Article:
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New AR Foundation Features in Unity

Augmented Reality – AR is fast becoming the technology to watch in future applications. While VR is great at creating realistic worlds to immerse ourselves in, AR expands on the real world and allows us experience more with what we can already see.

It’s sheer power and potential to impact our lives on so many levels make it highly valuable. So valuable in fact, that from its current worth of around $10 billion, it is estimated to reach a hefty global value of around $198 billion by 2025. Key to this worth is the ability of AR to superimpose on the real world and in that way, it becomes useful to many, many industries, rather than just being a gaming or educational tool.

Unity is at the forefront of AR development with the AR Foundation feature that lets you build cross-platform AR applications in Unity engine.

AR Foundation is a standard part of Unity and is well documented, but is also always being upgraded to make your workflow even easier and the end results more powerful. It supports many devices, and is now compatible with the new iPad Pro running the ARKit 4 system.

The latest Apple iPad Pro comes fully equipped with a light detection and scanning (LiDAR) capability that provides enhanced scene understanding and real-world depth information. LiDAR is a method for measuring distances by illuminating the target with light and measuring the reflection with a sensor. Differences in light return times and wavelengths can then be used to make digital 3D representations of the target.

This system can bring a whole new level of realism to augmented reality experiences by establishing information about the real elements of the scene in front of it, and then superimpose virtual data on top of it in a seamless way. The AR Foundation 4.1 package has now been expanded to add new features from ARKit 3.5 and ARKit 4 that exploit this new depth data and scene geometry. New features on the latest release include:

  • The AR Occlusion Manager to incorporate depth information when rendering the background and take account of the distances when rendering AR objects. In the real-world there will always be collisions with virtual content, and the Occlusion Manager handles this by determining where these real elements are and compensating accordingly. When virtual content is closer to the camera than real-world content, the virtual objects appear in front of the real world as the virtual scene is rendered. Likewise, when the virtual content is farther away and behind real-world objects, the virtual content will not be rendered, leaving the real element in front. This intelligent rendering makes for much more realistic AR scenes.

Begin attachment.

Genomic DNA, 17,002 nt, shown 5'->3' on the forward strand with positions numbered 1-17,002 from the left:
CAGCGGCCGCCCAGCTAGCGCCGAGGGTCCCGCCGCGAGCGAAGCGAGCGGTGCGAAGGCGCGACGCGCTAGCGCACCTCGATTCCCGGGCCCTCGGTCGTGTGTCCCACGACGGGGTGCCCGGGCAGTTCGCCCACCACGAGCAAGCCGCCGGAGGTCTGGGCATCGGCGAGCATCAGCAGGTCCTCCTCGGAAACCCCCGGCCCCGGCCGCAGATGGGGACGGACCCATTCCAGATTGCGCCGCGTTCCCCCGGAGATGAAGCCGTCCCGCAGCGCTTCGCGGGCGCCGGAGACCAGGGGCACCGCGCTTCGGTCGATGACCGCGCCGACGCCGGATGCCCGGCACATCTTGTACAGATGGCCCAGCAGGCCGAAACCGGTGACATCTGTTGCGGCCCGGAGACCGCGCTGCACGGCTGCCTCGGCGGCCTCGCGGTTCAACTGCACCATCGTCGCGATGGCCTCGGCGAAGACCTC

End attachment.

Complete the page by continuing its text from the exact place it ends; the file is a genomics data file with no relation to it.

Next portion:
• An enhanced depth image function which allows distances to be associated with image brightness, and use this raw data for additional CPU-based processing and rendering. Depth images gives you the “depth” of the object or the “z” coordinate information of the object in real world. The intensity values in the image represent the distance of the object from a viewpoint, so that the software can make sense of its position in the real world to build virtual content around it.
  • The scene reconstruction utility scans the environment in the camera view to create mesh geometry representing the real-world environment. The virtual elements can then be overlaid and made to interact with respect to the forms and positions of existing entities.

The latest AR Foundation 4.1 is taking development of AR experiences to a whole new level, and here at Unity Developers, we are exploring the impressive abilities, so stay tuned for more on this exciting range of features.